Reaching digital native music majors : pedagogy for undergraduate group piano in the 21st century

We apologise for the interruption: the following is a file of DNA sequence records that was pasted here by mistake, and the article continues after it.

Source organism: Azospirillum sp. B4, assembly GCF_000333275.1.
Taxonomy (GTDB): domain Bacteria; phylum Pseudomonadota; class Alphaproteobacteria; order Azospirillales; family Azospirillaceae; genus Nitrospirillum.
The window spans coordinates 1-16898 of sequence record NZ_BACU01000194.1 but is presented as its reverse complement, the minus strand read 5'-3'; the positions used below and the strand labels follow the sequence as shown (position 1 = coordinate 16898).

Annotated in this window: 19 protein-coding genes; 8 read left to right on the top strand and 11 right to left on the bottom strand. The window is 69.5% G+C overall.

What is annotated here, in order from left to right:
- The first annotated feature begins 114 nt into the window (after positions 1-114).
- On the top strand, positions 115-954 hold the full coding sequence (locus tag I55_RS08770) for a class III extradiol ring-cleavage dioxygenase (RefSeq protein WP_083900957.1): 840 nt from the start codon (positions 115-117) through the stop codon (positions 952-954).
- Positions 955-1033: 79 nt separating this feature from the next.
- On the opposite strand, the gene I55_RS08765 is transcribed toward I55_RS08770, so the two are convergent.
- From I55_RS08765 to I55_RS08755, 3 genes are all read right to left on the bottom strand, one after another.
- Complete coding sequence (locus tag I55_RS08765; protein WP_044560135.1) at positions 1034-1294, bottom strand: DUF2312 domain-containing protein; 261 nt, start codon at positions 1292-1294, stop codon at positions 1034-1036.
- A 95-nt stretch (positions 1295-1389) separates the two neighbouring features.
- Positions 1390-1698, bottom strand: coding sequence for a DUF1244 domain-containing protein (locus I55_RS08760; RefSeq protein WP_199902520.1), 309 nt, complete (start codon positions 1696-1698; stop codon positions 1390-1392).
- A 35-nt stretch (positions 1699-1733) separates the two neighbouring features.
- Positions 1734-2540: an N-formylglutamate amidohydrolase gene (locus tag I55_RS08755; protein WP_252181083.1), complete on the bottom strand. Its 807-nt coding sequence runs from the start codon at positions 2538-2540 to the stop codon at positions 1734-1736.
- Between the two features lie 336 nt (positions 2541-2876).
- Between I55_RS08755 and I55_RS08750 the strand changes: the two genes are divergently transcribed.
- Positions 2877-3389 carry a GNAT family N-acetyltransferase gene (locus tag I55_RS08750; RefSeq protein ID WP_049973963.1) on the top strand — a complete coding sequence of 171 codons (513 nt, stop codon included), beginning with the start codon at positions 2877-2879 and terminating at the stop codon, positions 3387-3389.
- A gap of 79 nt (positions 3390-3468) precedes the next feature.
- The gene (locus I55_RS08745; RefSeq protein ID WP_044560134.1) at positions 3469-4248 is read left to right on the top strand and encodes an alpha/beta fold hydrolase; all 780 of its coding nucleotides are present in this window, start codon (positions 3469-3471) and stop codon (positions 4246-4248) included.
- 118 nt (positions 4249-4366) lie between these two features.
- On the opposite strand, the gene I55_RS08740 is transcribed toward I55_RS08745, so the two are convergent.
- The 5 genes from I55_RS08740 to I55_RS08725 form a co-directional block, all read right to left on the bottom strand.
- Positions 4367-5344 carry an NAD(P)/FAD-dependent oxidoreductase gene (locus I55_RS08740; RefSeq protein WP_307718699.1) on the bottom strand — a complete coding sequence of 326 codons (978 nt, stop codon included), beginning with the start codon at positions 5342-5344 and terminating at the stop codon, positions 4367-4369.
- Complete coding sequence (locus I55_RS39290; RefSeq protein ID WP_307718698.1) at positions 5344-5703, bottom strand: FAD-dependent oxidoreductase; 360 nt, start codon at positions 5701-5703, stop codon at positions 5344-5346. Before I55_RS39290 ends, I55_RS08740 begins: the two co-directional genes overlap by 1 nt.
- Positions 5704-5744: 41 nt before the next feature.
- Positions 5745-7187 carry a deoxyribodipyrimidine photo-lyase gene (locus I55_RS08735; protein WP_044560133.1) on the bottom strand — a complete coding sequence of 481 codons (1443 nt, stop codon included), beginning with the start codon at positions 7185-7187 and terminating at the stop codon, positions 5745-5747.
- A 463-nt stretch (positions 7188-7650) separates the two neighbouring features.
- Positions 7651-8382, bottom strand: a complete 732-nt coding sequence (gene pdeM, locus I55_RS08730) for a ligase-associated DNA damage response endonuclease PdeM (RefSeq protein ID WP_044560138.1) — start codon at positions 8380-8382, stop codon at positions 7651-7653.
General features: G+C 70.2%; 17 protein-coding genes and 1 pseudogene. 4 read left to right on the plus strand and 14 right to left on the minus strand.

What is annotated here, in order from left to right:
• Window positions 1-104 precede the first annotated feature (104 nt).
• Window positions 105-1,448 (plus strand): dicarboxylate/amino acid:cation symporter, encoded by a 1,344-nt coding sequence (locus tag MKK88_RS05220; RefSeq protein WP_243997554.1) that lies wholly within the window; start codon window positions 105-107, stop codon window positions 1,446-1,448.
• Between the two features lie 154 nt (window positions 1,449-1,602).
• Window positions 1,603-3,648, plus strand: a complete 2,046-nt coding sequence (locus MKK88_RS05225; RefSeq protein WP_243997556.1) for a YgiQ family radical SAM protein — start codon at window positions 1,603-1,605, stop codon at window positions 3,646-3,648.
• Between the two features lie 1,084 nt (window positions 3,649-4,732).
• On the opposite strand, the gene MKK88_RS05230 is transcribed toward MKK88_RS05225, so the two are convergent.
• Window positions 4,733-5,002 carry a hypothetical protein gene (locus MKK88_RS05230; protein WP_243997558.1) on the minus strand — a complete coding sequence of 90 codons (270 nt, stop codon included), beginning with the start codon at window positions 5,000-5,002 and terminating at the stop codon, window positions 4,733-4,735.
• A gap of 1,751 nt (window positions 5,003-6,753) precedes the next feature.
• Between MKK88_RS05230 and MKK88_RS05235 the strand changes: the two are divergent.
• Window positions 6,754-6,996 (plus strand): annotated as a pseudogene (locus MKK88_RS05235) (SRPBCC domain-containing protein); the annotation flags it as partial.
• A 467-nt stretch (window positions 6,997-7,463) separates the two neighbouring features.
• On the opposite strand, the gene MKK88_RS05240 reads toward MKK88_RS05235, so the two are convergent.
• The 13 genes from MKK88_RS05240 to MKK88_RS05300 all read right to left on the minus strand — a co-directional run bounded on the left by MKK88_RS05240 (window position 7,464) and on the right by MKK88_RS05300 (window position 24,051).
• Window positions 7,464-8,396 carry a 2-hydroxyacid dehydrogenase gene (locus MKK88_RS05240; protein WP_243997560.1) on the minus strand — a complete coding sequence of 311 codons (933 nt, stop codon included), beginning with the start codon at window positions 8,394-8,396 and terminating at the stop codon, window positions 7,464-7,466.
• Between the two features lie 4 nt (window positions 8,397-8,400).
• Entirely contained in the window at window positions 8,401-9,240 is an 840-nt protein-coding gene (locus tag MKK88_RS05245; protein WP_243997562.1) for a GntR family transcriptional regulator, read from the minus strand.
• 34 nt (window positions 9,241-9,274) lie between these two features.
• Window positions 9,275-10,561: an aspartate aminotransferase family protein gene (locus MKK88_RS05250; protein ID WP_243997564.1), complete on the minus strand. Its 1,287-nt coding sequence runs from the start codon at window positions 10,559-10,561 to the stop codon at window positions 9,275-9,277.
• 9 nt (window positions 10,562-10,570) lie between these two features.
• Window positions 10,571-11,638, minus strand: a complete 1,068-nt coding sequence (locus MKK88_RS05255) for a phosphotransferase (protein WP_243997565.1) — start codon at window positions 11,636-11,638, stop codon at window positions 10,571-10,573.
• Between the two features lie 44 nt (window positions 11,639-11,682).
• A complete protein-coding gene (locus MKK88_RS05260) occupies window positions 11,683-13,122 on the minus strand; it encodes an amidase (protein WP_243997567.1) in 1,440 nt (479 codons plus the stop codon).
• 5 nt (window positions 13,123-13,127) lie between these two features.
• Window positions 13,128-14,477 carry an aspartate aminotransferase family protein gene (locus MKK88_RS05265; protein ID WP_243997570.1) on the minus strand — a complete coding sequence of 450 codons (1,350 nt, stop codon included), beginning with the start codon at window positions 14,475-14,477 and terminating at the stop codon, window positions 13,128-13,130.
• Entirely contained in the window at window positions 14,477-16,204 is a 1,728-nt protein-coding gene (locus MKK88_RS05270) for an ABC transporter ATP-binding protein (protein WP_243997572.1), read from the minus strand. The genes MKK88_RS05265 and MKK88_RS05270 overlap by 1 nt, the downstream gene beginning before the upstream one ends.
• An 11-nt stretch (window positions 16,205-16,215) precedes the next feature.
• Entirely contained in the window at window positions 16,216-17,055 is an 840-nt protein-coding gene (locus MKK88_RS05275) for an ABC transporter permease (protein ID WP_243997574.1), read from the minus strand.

This dissertation comprises three projects that were designed to contribute to our understanding of today's digital native music majors and their needs within the group piano curriculum. The first investigation is a review of literature pertaining to collegiate group piano, describing existing research and recommending aspects still needing to be studied. The second investigation used phenomenological qualitative methods to investigate the adaptation processes of group piano students as they adjust to the new demands of collegiate music study. Data from participants (N = 6) indicated that despite individual differences, common themes of Preparedness, Motivation, Priorities and Expectations, Support Systems, and Accomplishment/Empowerment were characteristic of the group piano experience for these first-semester students. The third investigation is an experimental study. I sought to determine how the use of technological tools with varied capabilities of providing aural modeling and tempo control features affected collegiate group piano students' achievement. Group piano music majors (N = 43) were randomly assigned to one of four treatment groups (control, metronome, YouTube, or Tempo SlowMo). No significant achievement differences were found among the technology groups. Results from these three projects indicated that (a) there is a need for further research in group piano contexts, (b) group piano is a valuable part of the music core curriculum because courses are conducive to 21st-century skill development and (c) individual differences are importantv considerations when assisting students with adaptation processes and technology selection in group piano. These findings may transfer to other core music classes, student experiences, and practice routines.
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